Here we tell you what happens after you’re dead. Seriously. Okay, it’s not so serious, because you won’t actually die. To lay the groundwork, let's recap the scientific view of death: essentially, you drop dead and that’s the end of everything
We used to think that our fate was in the stars. Now we know in large measure, our fate is in our genes.
When the Nobel laureate and co-discoverer of the DNA double helix James Watson made his famous statement in 1989, he was implying that access to a person’s genetic code allows you to predict the outcome of their life.
The troubling implications were not lost on people, of course. A few years later they were explored in the American film Gattaca, which depicted a civilisation from the near future that had embraced this kind of genetic determinism. It was a world in which most people are conceived in test tubes, and taken to term only if they passed genetic tests designed to prevent them from inheriting imperfections ranging from baldness to serious genetic diseases.
With these so-called “valids” – the dominant majority – the film was a warning about the dangers in our technological advancement. As it turns out, we were probably being optimistic about the potential of genetics. Yet too few people seem to have got that message, and this kind of mistaken thinking about the links between genes and traits is having unsettling consequences of its own.
The 20th-century Canadian-American sociologist Erving Goffman believed that we adapt to roles – lover, customer, worker – based on circumstance, and are constantly concerned with how we’re appearing to others. This short animation explains why Goffman’s view of humanity left no room for a ‘true self’ – an actor behind all the roles we play.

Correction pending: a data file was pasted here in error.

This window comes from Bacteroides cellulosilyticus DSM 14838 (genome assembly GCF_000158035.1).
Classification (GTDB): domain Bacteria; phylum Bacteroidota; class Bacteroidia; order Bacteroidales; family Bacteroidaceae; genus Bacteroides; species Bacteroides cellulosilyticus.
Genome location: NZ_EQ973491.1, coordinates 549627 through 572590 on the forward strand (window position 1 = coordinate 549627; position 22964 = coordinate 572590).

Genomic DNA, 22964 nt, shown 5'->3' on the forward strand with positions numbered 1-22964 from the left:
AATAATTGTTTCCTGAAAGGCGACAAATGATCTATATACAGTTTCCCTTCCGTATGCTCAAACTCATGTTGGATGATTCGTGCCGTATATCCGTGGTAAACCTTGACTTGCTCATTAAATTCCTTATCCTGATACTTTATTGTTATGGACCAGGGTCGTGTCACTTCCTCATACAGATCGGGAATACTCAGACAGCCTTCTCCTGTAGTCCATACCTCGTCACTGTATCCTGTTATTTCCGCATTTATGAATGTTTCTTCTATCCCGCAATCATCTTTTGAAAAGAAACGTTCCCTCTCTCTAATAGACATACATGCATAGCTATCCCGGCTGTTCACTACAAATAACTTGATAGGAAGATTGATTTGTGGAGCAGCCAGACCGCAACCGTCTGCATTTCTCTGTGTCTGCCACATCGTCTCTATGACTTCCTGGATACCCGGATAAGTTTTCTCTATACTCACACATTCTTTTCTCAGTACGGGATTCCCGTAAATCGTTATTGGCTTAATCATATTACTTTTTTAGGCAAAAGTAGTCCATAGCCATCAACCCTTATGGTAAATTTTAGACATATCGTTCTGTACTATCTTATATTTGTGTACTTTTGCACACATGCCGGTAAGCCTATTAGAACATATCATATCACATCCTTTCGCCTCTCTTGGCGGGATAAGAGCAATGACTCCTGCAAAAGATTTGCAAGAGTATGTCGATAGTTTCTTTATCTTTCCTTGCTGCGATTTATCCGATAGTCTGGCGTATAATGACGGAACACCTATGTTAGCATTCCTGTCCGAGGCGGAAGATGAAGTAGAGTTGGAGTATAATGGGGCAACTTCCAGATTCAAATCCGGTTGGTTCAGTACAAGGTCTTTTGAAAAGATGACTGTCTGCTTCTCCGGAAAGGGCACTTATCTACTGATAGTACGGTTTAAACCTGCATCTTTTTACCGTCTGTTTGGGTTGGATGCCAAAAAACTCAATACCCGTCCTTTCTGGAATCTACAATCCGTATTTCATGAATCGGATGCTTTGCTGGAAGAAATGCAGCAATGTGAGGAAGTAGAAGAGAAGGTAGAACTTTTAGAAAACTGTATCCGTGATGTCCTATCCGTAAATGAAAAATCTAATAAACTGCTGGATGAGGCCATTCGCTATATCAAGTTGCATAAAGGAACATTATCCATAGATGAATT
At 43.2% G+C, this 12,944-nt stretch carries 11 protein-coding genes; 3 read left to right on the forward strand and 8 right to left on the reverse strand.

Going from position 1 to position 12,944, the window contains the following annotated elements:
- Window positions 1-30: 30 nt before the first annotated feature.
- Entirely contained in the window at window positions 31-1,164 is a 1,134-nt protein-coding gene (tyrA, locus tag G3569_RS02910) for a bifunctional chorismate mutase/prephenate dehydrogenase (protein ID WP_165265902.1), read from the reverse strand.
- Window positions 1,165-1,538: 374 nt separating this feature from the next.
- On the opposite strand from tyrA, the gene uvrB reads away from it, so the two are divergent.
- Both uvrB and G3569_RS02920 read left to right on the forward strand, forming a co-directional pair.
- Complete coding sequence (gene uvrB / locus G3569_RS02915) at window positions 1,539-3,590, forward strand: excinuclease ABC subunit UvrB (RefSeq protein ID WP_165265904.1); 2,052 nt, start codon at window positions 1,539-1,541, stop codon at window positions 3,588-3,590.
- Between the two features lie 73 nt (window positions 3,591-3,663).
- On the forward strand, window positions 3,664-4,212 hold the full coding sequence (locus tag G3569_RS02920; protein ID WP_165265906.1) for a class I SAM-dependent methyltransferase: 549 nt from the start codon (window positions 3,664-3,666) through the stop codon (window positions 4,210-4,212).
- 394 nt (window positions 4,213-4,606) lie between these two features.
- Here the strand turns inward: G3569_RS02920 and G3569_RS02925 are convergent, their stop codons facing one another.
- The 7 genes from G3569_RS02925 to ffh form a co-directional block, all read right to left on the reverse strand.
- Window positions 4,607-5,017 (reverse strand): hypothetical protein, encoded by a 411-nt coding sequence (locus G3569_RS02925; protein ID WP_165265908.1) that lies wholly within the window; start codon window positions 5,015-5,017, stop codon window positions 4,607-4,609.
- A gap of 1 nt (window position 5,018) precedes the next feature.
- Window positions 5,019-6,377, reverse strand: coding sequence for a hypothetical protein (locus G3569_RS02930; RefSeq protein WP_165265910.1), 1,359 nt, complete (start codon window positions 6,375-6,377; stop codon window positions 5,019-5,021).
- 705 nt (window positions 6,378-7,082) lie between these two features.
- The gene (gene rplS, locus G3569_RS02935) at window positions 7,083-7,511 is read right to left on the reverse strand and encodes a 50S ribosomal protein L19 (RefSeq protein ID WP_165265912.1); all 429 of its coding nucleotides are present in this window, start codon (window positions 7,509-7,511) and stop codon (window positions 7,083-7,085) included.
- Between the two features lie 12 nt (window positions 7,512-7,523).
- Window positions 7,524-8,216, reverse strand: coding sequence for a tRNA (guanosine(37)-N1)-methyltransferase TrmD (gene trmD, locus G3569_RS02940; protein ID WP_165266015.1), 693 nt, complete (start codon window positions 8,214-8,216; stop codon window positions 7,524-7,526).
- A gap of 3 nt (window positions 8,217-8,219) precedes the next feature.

How does knowledge grow? Sometimes it begins with one insight and grows into many branches. Infographics expert Manuel Lima explores the thousand-year history of mapping data -- from languages to dynasties -- using trees of information. It's a fascinating history of visualizations, and a look into humanity's urge to map what we know.
Where is philosophy? This is not a typo. What is philosophy is a common question. But rarely do we wonder where it is, physically speaking. Imagine a philosopher at work. Where does this scene take place?
Philosophy is typically depicted as a solitary activity conducted in remote natural settings — a hut next to a fjord, a clearing in the middle of a forest, a cave on the slope of a mountain, or, these days, a rocking chair on a porch in a quaint college town. Certainly, some great thinkers (Wittgenstein, Heidegger and Nietzsche among them) were responsible for promoting this bucolic ethos. But even a superficial familiarity with the history of Western philosophy reveals that the city is virtually a necessary condition for the possibility of doing theoretical work, which may then be carried on in other, less hectic places.
A single neuron in isolation cannot be said to possess memory, feelings, or consciousness. However, group many neurons together and the type of advanced information processing that takes place in the human brain suddenly appears. This suggests that perhaps each level in the micro-macro hierarchy can only be understood with a different logic. Might such a hierarchy also exist in ordinary materials that appear on first glance to be more straightforward and less complicated than neurons?
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